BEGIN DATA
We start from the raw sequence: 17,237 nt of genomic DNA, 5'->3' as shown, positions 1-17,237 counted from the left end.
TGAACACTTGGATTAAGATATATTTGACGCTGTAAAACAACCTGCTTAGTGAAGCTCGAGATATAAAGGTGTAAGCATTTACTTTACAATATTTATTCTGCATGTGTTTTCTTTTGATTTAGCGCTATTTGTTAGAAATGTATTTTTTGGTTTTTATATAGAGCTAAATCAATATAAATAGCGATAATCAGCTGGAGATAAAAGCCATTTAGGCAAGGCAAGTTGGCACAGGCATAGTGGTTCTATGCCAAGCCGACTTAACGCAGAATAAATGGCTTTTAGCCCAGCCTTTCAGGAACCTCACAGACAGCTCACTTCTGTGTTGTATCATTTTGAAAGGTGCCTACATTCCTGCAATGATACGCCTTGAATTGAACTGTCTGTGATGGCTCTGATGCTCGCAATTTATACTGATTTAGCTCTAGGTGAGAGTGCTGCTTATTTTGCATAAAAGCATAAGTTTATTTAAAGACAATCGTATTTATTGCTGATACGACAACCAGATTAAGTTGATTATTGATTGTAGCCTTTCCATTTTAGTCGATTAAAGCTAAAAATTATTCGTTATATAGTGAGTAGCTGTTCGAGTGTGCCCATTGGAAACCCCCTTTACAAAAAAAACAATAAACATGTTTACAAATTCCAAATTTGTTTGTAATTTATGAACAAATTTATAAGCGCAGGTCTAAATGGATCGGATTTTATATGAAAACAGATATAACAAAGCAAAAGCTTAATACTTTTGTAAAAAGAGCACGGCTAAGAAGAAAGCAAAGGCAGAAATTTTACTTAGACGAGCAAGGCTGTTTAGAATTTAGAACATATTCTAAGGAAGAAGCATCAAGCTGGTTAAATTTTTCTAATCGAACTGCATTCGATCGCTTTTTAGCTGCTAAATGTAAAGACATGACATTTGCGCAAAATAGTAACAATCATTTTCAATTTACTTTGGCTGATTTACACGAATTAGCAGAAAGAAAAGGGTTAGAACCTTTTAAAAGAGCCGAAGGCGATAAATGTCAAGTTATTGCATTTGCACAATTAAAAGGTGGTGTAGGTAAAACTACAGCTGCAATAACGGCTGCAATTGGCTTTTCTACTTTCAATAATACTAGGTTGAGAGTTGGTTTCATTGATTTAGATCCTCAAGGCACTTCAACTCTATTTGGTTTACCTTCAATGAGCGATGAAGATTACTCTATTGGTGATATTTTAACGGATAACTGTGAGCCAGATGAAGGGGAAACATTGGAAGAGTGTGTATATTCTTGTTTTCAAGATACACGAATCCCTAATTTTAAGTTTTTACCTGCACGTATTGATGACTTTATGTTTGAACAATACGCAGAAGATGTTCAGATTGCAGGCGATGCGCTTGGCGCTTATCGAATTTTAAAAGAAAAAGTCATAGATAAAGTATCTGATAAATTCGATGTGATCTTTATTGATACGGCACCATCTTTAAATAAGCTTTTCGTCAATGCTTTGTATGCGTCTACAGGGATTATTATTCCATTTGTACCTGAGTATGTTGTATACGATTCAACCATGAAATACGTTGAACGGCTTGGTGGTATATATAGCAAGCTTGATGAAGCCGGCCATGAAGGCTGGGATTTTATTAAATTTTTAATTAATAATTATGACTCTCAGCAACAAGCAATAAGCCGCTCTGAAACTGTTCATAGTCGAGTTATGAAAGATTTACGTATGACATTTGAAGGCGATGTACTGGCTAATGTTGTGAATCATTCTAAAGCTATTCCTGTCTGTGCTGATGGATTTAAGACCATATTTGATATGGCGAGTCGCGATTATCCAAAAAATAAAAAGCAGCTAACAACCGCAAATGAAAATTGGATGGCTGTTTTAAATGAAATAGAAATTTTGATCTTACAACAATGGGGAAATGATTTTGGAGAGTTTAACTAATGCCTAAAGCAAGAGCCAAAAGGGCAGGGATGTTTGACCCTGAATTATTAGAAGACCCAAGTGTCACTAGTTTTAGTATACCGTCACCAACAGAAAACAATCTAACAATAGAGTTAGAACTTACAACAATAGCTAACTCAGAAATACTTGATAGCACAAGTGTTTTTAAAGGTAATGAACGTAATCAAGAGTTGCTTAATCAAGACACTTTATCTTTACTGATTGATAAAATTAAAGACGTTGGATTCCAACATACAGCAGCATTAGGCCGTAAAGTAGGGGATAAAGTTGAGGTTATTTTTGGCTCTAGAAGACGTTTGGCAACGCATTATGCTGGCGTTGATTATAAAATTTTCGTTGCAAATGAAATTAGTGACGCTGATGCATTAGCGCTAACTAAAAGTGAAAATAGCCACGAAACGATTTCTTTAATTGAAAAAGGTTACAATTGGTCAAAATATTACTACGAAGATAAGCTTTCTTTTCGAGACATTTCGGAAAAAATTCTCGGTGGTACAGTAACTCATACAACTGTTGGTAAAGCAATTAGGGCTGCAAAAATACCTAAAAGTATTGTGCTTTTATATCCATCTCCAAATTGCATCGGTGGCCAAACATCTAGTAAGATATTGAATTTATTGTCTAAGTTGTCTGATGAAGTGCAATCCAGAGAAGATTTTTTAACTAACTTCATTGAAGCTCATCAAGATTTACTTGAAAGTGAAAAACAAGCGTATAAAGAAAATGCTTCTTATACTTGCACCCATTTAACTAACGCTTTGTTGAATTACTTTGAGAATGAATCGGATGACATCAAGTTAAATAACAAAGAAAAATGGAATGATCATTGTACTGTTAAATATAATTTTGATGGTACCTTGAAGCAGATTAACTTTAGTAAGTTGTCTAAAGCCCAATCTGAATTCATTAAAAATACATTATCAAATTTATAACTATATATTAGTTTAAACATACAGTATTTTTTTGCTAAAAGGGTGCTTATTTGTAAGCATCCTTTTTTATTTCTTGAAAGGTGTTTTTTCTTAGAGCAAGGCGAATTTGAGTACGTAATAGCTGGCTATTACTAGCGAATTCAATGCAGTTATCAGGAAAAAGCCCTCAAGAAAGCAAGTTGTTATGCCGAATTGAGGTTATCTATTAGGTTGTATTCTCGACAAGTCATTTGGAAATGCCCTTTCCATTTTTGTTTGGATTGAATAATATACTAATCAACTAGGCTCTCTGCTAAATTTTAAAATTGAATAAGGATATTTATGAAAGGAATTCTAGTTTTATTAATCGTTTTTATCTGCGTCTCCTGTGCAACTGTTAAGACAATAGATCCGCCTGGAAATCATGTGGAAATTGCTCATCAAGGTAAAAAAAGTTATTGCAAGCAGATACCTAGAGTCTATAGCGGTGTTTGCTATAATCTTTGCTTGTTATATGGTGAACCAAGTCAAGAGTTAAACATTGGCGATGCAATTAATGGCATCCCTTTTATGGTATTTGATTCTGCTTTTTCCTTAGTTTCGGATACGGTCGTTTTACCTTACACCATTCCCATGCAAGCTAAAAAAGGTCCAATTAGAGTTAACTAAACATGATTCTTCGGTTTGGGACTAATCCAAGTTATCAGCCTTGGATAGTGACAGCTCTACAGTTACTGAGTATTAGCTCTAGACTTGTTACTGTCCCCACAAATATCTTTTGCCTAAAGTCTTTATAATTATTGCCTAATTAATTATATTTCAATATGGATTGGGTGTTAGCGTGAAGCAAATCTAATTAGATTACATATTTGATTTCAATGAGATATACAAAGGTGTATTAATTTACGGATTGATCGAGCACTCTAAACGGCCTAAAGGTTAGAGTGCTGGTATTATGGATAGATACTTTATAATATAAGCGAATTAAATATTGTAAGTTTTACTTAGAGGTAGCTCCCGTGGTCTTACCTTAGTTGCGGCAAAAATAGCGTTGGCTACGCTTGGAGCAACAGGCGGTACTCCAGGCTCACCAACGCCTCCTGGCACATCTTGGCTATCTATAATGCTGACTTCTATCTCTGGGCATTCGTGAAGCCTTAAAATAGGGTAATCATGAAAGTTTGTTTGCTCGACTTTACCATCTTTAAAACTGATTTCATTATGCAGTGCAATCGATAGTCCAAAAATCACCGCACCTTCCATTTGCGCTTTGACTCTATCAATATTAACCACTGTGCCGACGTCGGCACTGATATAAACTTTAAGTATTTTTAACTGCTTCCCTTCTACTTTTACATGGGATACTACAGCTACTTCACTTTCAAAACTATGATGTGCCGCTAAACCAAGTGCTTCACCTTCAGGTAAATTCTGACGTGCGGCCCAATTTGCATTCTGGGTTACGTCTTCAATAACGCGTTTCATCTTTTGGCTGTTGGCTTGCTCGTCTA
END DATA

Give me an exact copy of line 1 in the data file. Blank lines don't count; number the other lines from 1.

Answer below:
We start from the raw sequence: 17,237 nt of genomic DNA, 5'->3' as shown, positions 1-17,237 counted from the left end.